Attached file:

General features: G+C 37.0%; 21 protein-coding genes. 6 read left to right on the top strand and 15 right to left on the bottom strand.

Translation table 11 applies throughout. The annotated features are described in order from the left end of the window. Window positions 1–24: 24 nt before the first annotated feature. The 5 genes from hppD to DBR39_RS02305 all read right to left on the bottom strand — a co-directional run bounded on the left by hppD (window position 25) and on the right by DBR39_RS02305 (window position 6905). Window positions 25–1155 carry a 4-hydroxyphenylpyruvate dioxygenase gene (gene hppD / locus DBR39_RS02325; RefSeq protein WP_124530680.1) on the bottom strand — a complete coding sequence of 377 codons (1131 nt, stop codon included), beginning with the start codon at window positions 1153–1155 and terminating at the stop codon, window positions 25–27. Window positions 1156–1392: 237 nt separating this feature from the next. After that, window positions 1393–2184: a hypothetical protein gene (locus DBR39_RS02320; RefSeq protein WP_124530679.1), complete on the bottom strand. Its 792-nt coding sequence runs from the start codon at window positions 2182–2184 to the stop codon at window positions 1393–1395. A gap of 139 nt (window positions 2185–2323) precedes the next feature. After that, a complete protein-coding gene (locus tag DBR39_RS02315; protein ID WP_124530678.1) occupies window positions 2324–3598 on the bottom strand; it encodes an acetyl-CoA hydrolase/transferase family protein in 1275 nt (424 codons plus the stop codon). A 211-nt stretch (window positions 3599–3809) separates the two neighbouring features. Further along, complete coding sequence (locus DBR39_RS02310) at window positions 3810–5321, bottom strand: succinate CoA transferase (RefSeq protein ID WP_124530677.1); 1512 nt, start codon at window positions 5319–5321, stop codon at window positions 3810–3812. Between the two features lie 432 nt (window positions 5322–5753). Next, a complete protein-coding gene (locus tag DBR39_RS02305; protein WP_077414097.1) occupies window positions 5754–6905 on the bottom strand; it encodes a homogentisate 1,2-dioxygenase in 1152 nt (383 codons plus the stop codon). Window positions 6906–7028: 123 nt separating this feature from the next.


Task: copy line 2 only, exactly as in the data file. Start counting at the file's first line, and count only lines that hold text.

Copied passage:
Translation table 11 applies throughout. The annotated features are described in order from the left end of the window. Window positions 1–24: 24 nt before the first annotated feature. The 5 genes from hppD to DBR39_RS02305 all read right to left on the bottom strand — a co-directional run bounded on the left by hppD (window position 25) and on the right by DBR39_RS02305 (window position 6905). Window positions 25–1155 carry a 4-hydroxyphenylpyruvate dioxygenase gene (gene hppD / locus DBR39_RS02325; RefSeq protein WP_124530680.1) on the bottom strand — a complete coding sequence of 377 codons (1131 nt, stop codon included), beginning with the start codon at window positions 1153–1155 and terminating at the stop codon, window positions 25–27. Window positions 1156–1392: 237 nt separating this feature from the next. After that, window positions 1393–2184: a hypothetical protein gene (locus DBR39_RS02320; RefSeq protein WP_124530679.1), complete on the bottom strand. Its 792-nt coding sequence runs from the start codon at window positions 2182–2184 to the stop codon at window positions 1393–1395. A gap of 139 nt (window positions 2185–2323) precedes the next feature. After that, a complete protein-coding gene (locus tag DBR39_RS02315; protein ID WP_124530678.1) occupies window positions 2324–3598 on the bottom strand; it encodes an acetyl-CoA hydrolase/transferase family protein in 1275 nt (424 codons plus the stop codon). A 211-nt stretch (window positions 3599–3809) separates the two neighbouring features. Further along, complete coding sequence (locus DBR39_RS02310) at window positions 3810–5321, bottom strand: succinate CoA transferase (RefSeq protein ID WP_124530677.1); 1512 nt, start codon at window positions 5319–5321, stop codon at window positions 3810–3812. Between the two features lie 432 nt (window positions 5322–5753). Next, a complete protein-coding gene (locus tag DBR39_RS02305; protein WP_077414097.1) occupies window positions 5754–6905 on the bottom strand; it encodes a homogentisate 1,2-dioxygenase in 1152 nt (383 codons plus the stop codon). Window positions 6906–7028: 123 nt separating this feature from the next.